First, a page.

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Does NYCB Have A Gambling Problem?
New York City Ballet's fall season opened last week with Peter Martins' production of Swan Lake. The company is looking ahead to their gala tomorrow, followed by a month of works new and old. The marketing department seems particularly excited about its premieres, many of them created by new choreographers (perhaps part of their admirable attempt to lure in young audiences). But, when photos of these choreographers are stitched together (as they were on Facebook last week), the homogeneity of the faces featured is striking. They are all white men, and their pieces start off a season of revivals by more white men.
To be fair, most major companies aren't doing much better. Boston Ballet and Joffrey Ballet are making an effort at inclusivity, each featuring one woman in their fall programming. Pacific Northwest Ballet will dance the work of two women this fall. The only woman on the roster for both Miami City Ballet and American Ballet Theatre's fall seasons is Twyla Tharp. While I love that they are including classic Tharp works, this doesn't demonstrate a commitment to fostering new voices or shifting their repertory long-term.
But City Ballet prides itself on commissioning new works every season and developing the talent of young choreographers. Last week, The New York Times published a piece by Roslyn Sulcas entitled "New York City Ballet Gambles on Unknown Choreographers." Unknown, and young. Robert Binet is only 24. Myles Thatcher is 25. By comparison, Justin Peck and Troy Schumacher, 28 and 29, seem like old pros. The article tracks the trajectory of these boys, highlighting their mentor relationships with men such as Alexei Ratmansky, Wayne McGregor and NYCB ballet master in chief Peter Martins. The pattern of white men supporting younger white men points to a problem that starts early on but eventually determines whose work will be seen. Martins says on hiring young choreographers: "What can I say, I’m gutsy. I liked the idea of having all these people in their 20s, making new work. It shows the art form is really alive." But how can an art form be alive when it excludes so many?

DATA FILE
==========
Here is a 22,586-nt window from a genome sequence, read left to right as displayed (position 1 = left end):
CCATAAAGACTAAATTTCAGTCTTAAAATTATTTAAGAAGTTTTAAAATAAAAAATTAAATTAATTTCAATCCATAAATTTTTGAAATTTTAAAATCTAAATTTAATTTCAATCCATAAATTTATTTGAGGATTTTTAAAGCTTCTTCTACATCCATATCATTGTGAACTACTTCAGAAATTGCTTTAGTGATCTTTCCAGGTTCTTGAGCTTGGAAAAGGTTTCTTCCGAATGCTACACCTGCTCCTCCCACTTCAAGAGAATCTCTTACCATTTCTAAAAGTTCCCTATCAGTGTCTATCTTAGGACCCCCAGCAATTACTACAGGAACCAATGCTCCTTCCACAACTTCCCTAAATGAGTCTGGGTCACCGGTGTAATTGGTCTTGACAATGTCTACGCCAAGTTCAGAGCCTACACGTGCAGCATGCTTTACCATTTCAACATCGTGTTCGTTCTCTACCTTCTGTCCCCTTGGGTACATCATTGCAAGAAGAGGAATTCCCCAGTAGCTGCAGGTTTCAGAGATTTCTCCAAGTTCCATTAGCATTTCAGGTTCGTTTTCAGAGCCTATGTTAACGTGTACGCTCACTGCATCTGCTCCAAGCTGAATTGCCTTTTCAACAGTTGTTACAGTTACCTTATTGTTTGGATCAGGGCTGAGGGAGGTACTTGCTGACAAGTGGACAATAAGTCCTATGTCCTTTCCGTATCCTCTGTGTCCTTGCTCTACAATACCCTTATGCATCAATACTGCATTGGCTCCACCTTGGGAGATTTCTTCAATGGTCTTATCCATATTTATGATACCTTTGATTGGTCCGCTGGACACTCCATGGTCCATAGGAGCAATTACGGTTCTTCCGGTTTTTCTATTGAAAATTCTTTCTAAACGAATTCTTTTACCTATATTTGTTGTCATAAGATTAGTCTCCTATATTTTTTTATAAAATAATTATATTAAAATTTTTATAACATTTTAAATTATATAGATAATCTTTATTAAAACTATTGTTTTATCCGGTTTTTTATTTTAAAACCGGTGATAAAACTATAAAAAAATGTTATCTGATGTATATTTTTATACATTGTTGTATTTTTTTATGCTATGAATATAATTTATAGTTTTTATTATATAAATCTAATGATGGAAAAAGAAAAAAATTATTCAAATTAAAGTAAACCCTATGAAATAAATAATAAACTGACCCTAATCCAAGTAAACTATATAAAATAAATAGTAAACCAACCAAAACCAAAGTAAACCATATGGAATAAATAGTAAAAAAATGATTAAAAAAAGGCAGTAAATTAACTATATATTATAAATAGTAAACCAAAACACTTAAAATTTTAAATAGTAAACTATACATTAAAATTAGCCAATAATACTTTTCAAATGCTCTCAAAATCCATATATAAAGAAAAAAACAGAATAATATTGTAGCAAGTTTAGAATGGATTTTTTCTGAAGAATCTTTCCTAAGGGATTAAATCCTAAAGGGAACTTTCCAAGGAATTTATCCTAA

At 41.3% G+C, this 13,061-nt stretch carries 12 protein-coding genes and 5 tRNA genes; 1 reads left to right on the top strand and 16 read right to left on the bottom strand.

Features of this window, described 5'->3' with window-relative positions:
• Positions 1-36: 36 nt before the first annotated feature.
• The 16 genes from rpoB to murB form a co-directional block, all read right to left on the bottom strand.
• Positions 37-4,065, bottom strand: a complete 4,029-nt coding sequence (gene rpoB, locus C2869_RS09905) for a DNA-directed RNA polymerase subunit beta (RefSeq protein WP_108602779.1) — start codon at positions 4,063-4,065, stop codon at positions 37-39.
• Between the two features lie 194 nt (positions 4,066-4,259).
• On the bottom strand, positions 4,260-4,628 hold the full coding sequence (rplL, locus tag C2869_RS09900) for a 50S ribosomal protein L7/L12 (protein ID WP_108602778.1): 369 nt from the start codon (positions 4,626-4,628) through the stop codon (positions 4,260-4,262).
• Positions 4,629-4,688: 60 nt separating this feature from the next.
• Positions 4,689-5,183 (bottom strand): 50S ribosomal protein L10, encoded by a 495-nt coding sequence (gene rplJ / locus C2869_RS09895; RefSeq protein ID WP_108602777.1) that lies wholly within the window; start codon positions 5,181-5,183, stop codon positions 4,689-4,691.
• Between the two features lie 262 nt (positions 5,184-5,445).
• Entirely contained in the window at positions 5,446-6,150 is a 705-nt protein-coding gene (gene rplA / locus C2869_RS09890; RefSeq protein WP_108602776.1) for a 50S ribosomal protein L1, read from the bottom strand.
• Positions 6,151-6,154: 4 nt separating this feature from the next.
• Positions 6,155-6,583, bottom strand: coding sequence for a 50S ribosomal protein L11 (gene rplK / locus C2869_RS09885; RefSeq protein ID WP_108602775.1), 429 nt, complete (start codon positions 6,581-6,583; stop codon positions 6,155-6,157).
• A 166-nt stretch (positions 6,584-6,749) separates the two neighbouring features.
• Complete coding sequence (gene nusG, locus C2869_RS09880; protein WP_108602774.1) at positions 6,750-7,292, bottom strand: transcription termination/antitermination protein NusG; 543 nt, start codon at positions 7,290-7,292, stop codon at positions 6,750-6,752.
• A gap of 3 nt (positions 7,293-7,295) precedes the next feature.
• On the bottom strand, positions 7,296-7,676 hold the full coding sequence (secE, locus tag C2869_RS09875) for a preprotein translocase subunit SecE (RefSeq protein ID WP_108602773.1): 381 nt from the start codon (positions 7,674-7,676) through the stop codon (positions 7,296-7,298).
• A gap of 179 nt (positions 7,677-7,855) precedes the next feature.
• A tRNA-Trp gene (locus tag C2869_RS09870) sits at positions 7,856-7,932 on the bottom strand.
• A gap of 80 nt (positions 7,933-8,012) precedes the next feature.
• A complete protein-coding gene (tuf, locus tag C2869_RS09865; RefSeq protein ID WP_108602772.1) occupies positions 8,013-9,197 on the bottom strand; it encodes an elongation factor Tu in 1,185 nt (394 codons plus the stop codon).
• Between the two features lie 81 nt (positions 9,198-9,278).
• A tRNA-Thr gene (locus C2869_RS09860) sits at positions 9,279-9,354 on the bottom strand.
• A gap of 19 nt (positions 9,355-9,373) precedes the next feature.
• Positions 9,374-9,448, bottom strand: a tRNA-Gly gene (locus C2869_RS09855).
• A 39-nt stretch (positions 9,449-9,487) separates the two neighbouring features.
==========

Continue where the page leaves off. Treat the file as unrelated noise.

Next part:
There are countless women whose work I would love to see on the Koch stage. Annabelle Lopez Ochoa might have more experience than all of NYCB's boys combined, and makes inventive and charming works. Amy Seiwert, Helen Pickett, Gabrielle Lamb and Aszure Barton have been making bold pieces for mid-sized companies for years. Gemma Bond finds time to choreograph smart and subtle works when she isn't shining in ABT's corps. Emery LeCrone is a promising voice, who participated in NYCB's Choreographic Institute and often makes works on NYCB dancers on smaller stages. Why wasn't her career nurtured like these male choreographers? This is not to mention choreographers of color, who face an entirely different set of barriers because they are also excluded from ballet as performers. That's a blog for another day.
The fault is not solely NYCB's. The problem is far-reaching, especially among companies of NYCB's scale. And yet, I want to believe that I work in a field that cares about the voices of women and people of color. I want to believe that an art form that fancies itself as progressive, and a company situated in one of the most forward-thinking cities in the world, isn't complacent about racism and sexism. Unfortunately, I don't believe any of this yet.
Bales of hay, black umbrellas, bicycles—this Midsummer Night's Dream would be unrecognizable to the Bard. Alexander Ekman's full-length, inspired by Scandinavian solstice traditions and set to music by Mikael Karlsson, is a madcap celebration of the longest day of the year, when the veil between our world and that of the supernatural is said to be at its thinnest. The Joffrey Ballet's performances mark the seductively surreal work's North American premiere. April 25–May 6. joffrey.org.